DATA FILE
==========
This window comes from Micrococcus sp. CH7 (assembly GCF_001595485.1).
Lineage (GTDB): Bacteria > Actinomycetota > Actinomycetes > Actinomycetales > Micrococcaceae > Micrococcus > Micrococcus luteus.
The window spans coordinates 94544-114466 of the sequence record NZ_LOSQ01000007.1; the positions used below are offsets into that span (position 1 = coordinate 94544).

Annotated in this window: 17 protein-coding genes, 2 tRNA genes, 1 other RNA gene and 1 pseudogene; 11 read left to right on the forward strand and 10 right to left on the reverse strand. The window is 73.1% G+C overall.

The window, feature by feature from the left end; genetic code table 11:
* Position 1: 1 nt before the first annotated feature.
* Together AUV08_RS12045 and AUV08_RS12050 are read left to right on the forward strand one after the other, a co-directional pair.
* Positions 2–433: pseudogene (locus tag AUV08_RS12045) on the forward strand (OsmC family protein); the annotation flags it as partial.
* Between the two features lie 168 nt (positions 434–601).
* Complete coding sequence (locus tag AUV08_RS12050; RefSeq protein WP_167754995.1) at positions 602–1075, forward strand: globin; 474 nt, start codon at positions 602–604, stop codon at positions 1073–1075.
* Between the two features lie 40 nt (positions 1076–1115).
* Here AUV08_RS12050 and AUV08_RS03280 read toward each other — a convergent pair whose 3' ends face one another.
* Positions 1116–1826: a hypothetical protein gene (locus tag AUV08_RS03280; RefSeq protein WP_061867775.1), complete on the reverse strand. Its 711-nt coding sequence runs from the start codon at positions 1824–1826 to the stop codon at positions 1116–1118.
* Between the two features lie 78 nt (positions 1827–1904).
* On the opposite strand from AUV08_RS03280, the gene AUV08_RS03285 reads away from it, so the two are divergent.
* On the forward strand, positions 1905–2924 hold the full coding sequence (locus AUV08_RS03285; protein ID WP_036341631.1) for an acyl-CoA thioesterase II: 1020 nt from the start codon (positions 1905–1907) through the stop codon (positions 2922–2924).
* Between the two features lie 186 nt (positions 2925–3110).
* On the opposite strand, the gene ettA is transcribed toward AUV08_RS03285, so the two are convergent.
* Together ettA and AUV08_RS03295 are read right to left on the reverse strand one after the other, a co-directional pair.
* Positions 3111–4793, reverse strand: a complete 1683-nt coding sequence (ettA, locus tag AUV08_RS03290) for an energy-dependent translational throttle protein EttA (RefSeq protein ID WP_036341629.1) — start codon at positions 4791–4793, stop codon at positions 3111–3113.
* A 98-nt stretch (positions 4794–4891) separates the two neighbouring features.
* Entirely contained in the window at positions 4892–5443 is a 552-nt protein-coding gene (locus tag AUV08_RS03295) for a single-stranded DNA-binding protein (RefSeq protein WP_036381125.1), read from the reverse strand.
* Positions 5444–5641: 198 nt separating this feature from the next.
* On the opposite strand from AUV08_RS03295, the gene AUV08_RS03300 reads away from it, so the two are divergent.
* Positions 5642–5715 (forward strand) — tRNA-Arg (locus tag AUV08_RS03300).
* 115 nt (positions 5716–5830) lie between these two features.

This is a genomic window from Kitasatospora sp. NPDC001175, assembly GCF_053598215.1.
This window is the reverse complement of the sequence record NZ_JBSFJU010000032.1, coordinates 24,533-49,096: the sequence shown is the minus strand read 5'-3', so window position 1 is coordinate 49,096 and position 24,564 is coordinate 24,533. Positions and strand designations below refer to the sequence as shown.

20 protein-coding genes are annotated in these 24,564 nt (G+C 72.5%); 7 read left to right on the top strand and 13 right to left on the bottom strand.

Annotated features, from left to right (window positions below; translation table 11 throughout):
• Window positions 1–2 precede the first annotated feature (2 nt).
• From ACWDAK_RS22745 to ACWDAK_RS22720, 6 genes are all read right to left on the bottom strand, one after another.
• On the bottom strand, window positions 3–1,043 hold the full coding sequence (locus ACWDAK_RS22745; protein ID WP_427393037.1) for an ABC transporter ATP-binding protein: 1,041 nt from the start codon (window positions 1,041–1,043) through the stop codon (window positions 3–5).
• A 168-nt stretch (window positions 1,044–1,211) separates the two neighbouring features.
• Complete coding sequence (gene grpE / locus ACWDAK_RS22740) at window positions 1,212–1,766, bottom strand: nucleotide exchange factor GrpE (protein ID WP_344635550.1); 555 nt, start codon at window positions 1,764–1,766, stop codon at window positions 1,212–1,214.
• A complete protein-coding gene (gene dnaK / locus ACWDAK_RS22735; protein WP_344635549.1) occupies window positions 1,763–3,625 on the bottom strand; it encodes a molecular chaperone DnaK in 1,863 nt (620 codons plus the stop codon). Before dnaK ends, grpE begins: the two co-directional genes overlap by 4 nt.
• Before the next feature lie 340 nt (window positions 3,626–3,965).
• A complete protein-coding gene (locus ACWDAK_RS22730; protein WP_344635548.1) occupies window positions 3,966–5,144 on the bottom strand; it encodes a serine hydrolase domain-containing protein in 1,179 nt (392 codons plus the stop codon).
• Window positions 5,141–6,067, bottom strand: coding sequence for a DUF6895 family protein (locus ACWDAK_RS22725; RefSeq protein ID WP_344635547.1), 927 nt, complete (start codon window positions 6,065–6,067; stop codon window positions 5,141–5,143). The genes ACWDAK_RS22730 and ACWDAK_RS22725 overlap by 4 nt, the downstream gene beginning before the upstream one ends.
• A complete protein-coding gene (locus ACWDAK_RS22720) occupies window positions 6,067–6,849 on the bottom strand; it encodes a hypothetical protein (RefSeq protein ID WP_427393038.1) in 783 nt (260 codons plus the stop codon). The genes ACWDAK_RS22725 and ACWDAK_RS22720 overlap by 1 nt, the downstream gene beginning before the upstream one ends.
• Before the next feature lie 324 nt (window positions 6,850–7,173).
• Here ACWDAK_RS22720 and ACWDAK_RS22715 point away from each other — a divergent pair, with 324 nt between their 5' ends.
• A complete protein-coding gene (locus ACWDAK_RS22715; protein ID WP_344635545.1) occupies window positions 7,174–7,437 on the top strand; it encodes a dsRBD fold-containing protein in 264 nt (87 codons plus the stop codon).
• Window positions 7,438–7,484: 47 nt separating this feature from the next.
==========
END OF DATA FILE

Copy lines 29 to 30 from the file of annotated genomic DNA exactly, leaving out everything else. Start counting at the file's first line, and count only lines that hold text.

20 protein-coding genes are annotated in these 24,564 nt (G+C 72.5%); 7 read left to right on the top strand and 13 right to left on the bottom strand.

Annotated features, from left to right (window positions below; translation table 11 throughout):